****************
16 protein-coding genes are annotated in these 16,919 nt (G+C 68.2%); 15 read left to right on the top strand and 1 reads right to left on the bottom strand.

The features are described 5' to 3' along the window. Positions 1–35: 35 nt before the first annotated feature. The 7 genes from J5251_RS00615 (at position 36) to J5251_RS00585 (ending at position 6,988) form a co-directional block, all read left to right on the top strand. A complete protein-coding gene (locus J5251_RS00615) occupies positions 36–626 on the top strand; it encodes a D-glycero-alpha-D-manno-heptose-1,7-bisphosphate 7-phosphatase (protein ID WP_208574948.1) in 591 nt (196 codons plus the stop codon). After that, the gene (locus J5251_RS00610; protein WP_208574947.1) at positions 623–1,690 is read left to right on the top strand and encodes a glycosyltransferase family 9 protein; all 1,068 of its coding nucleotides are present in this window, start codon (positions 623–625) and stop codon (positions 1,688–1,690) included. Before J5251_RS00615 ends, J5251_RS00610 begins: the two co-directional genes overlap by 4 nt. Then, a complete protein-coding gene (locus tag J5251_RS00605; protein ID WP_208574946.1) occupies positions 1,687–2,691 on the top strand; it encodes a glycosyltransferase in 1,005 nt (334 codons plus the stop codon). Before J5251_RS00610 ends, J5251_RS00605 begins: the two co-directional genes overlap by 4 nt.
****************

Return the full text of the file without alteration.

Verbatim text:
16 protein-coding genes are annotated in these 16,919 nt (G+C 68.2%); 15 read left to right on the top strand and 1 reads right to left on the bottom strand.

The features are described 5' to 3' along the window. Positions 1–35: 35 nt before the first annotated feature. The 7 genes from J5251_RS00615 (at position 36) to J5251_RS00585 (ending at position 6,988) form a co-directional block, all read left to right on the top strand. A complete protein-coding gene (locus J5251_RS00615) occupies positions 36–626 on the top strand; it encodes a D-glycero-alpha-D-manno-heptose-1,7-bisphosphate 7-phosphatase (protein ID WP_208574948.1) in 591 nt (196 codons plus the stop codon). After that, the gene (locus J5251_RS00610; protein WP_208574947.1) at positions 623–1,690 is read left to right on the top strand and encodes a glycosyltransferase family 9 protein; all 1,068 of its coding nucleotides are present in this window, start codon (positions 623–625) and stop codon (positions 1,688–1,690) included. Before J5251_RS00615 ends, J5251_RS00610 begins: the two co-directional genes overlap by 4 nt. Then, a complete protein-coding gene (locus tag J5251_RS00605; protein ID WP_208574946.1) occupies positions 1,687–2,691 on the top strand; it encodes a glycosyltransferase in 1,005 nt (334 codons plus the stop codon). Before J5251_RS00610 ends, J5251_RS00605 begins: the two co-directional genes overlap by 4 nt.